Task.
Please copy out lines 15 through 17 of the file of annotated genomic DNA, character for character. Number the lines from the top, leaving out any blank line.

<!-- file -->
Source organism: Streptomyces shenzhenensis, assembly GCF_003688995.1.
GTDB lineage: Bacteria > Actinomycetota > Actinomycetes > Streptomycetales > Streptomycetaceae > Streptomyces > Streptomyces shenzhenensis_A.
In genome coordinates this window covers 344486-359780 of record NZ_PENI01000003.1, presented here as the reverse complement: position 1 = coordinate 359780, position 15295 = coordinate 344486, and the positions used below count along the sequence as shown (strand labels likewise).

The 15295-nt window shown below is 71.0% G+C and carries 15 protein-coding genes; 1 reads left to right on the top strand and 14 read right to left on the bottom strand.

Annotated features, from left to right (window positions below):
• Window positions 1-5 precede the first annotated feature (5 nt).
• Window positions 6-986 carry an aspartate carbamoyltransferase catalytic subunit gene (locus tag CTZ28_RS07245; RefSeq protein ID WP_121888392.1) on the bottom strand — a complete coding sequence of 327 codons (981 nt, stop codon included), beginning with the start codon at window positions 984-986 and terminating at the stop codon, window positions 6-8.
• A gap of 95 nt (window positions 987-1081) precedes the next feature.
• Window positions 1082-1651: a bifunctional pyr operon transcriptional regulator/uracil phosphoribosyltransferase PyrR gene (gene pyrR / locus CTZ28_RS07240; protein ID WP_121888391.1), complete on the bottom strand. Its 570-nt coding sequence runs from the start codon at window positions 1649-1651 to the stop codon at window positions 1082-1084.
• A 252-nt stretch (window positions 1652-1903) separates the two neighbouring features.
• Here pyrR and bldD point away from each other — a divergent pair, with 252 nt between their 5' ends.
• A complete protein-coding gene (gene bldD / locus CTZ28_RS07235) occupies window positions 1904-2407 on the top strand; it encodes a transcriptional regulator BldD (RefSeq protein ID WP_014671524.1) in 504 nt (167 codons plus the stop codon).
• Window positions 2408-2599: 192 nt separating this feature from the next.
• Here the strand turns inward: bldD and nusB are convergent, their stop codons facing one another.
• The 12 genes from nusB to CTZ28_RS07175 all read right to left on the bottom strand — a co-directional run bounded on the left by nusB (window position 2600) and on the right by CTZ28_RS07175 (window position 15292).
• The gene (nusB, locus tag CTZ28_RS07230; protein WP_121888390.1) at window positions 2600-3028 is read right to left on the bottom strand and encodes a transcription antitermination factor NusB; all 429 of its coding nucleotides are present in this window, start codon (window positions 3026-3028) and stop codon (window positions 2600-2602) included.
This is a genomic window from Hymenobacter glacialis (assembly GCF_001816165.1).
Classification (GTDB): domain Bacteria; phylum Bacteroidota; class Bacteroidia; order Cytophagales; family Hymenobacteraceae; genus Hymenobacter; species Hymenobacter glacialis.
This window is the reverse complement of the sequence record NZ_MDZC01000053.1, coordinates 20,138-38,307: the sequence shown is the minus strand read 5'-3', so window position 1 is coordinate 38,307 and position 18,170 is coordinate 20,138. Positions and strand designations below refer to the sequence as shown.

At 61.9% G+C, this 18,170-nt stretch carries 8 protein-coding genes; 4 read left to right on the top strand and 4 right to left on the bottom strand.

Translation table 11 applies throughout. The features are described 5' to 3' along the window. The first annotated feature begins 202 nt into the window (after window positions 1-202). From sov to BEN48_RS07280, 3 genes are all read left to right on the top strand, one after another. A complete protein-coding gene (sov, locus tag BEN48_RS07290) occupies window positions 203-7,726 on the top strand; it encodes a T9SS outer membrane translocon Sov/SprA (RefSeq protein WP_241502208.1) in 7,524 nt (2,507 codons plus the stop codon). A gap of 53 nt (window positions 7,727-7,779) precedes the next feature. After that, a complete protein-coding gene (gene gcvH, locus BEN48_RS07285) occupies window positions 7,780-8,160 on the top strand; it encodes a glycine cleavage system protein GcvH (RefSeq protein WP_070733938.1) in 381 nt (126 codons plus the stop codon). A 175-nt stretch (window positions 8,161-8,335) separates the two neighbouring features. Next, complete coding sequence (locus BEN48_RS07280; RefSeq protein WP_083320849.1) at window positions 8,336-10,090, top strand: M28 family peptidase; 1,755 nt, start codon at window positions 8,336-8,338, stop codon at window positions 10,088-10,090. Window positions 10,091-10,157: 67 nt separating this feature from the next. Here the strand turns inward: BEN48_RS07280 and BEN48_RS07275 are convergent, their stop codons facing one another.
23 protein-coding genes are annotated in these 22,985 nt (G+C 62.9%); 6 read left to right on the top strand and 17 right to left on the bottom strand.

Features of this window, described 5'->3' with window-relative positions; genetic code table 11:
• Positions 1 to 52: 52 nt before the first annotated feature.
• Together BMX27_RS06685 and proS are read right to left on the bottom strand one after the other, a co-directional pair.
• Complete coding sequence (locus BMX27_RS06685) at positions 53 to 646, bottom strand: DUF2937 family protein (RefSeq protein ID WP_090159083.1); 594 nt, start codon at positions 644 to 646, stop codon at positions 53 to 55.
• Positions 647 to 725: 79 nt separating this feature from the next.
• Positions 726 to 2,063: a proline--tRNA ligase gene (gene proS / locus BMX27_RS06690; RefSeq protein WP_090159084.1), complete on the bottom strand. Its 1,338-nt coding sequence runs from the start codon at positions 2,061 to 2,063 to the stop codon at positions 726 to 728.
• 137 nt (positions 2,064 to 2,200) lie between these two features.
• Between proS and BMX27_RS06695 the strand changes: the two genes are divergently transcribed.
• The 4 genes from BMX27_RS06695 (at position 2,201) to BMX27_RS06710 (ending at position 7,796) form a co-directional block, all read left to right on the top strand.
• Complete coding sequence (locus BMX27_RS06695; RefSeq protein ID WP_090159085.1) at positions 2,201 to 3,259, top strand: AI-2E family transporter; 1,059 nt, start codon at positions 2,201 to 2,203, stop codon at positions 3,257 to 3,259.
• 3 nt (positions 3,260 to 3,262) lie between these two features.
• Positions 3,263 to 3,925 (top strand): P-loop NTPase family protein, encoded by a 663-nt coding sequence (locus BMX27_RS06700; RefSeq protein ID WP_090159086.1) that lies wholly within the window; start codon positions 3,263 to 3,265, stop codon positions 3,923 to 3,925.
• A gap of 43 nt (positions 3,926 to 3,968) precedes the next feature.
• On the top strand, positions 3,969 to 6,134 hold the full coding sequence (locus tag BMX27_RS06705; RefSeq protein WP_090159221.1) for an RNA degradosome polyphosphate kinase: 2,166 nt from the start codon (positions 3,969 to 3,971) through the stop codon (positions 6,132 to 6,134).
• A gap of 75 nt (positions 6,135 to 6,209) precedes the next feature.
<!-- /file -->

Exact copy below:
• The 12 genes from nusB to CTZ28_RS07175 all read right to left on the bottom strand — a co-directional run bounded on the left by nusB (window position 2600) and on the right by CTZ28_RS07175 (window position 15292).
• The gene (nusB, locus tag CTZ28_RS07230; protein WP_121888390.1) at window positions 2600-3028 is read right to left on the bottom strand and encodes a transcription antitermination factor NusB; all 429 of its coding nucleotides are present in this window, start codon (window positions 3026-3028) and stop codon (window positions 2600-2602) included.
This is a genomic window from Hymenobacter glacialis (assembly GCF_001816165.1).